CAPE CANAVERAL — In a surprise move, NASA has told major contractors working on its troubled Constellation moon rocket program that they are in violation of federal spending rules and must immediately cut back work by almost $1 billion to get into compliance.
As many as 5,000 jobs from Utah to Florida are expected to be lost over the next month.
The effect of the directive, which went out to contractors earlier this week and which Congress was told about on Wednesday, may accomplish something that President Barack Obama has sought since February: killing Constellation's system of rockets, capsules and lunar landers that has already cost at least $9 billion to date.
The decision caps a behind-the-scenes battle between aerospace giants and NASA managers over who is responsible for covering the costs of dismantling the Constellation program.
At issue is the federal Anti-Deficiency Act that requires all federal contractors to set aside a portion of their payments to cover costs in case the project is ever canceled.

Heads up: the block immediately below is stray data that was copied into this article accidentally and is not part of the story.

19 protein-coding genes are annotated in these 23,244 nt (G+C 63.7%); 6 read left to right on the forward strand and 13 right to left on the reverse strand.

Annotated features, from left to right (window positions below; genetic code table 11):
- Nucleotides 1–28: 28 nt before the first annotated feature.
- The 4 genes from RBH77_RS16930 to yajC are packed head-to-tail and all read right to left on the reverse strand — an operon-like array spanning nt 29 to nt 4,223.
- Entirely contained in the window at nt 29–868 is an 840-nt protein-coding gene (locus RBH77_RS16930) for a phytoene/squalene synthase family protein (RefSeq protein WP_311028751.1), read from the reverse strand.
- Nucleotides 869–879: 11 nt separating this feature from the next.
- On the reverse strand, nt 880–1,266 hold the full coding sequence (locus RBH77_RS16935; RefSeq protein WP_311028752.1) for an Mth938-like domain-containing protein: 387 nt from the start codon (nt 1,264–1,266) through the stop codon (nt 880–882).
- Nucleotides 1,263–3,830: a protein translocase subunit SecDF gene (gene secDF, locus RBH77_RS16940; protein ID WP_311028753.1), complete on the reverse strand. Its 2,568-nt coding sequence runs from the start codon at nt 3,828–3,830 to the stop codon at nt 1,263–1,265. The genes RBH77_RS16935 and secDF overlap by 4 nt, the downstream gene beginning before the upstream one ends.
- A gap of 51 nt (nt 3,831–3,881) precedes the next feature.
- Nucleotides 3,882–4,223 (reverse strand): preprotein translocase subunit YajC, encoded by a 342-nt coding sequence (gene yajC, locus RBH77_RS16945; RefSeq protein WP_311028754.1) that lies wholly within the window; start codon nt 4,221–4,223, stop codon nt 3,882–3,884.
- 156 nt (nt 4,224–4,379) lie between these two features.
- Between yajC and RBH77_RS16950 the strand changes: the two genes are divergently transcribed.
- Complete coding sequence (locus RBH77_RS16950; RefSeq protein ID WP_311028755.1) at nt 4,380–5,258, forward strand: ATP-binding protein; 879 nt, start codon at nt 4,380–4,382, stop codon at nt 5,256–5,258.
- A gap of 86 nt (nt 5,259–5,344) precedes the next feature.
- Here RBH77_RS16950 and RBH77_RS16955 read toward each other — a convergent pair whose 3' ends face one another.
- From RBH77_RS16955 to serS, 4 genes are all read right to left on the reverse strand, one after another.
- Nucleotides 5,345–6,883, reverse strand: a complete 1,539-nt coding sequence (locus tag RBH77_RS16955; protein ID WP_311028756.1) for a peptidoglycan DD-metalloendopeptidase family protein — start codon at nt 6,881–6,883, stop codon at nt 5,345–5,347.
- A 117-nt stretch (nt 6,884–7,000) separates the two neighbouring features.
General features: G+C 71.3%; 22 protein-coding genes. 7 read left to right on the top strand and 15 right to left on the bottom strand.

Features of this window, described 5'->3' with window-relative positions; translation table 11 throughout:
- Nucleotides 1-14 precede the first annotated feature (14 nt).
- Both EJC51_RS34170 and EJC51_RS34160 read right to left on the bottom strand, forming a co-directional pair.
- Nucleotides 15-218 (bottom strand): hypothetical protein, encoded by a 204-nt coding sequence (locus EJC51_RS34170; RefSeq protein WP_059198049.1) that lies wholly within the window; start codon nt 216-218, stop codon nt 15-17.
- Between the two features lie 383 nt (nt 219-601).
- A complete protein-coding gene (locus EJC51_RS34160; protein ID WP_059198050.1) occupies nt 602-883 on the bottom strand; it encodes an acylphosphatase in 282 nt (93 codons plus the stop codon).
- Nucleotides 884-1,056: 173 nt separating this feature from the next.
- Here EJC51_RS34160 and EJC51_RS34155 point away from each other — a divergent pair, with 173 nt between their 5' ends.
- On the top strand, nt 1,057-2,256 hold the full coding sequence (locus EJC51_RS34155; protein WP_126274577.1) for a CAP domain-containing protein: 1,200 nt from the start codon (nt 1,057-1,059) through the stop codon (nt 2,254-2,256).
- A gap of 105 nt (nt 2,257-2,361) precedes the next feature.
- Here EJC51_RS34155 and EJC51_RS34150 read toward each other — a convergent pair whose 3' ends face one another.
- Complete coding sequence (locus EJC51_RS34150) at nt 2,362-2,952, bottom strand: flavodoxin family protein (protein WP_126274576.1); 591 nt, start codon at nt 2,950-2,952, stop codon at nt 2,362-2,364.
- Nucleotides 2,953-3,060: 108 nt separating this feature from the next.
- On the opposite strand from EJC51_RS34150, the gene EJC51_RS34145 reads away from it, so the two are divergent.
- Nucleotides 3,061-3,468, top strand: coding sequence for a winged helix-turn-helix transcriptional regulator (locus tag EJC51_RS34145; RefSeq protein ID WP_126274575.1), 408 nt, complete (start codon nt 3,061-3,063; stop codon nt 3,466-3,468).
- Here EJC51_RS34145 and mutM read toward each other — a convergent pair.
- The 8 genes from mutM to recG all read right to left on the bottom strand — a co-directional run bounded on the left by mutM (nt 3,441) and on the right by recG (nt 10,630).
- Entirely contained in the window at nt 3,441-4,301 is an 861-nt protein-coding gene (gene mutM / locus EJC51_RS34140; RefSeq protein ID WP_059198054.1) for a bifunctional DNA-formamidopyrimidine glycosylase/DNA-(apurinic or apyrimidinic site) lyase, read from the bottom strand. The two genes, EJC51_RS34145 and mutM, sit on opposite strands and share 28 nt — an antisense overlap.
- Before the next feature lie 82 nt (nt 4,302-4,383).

New NASA calculations say contractors are $991 million short of what they must withhold — and the agency has ordered the companies to find that money from the roughly $3.5 billion they're budgeted to get for Constellation projects this year.
In a letter to Congress released Wednesday, NASA Administrator Charlie Bolden said: "Under the Anti-Deficiency Act (ADA), NASA has no choice but to correct this situation."
The biggest loser is Utah-based Alliant Techsystems Inc., or ATK, which is building the first stage of the Ares I rocket — Constellation's centerpiece that was supposed to take astronauts to the International Space Station and ultimately the moon.
According to NASA, the company's termination costs total $500 million — the most for any contractor working on the program.
Other large companies affected include Lockheed Martin ($350 million); Pratt Whitney Rocketdyne ($48 million); and Boeing ($81 million). "Many of these reductions will be implemented via reductions in work force … primarily affecting Texas, Alabama, Colorado, Utah, and Florida," NASA told Congress, but it did not include a breakdown by state of job losses.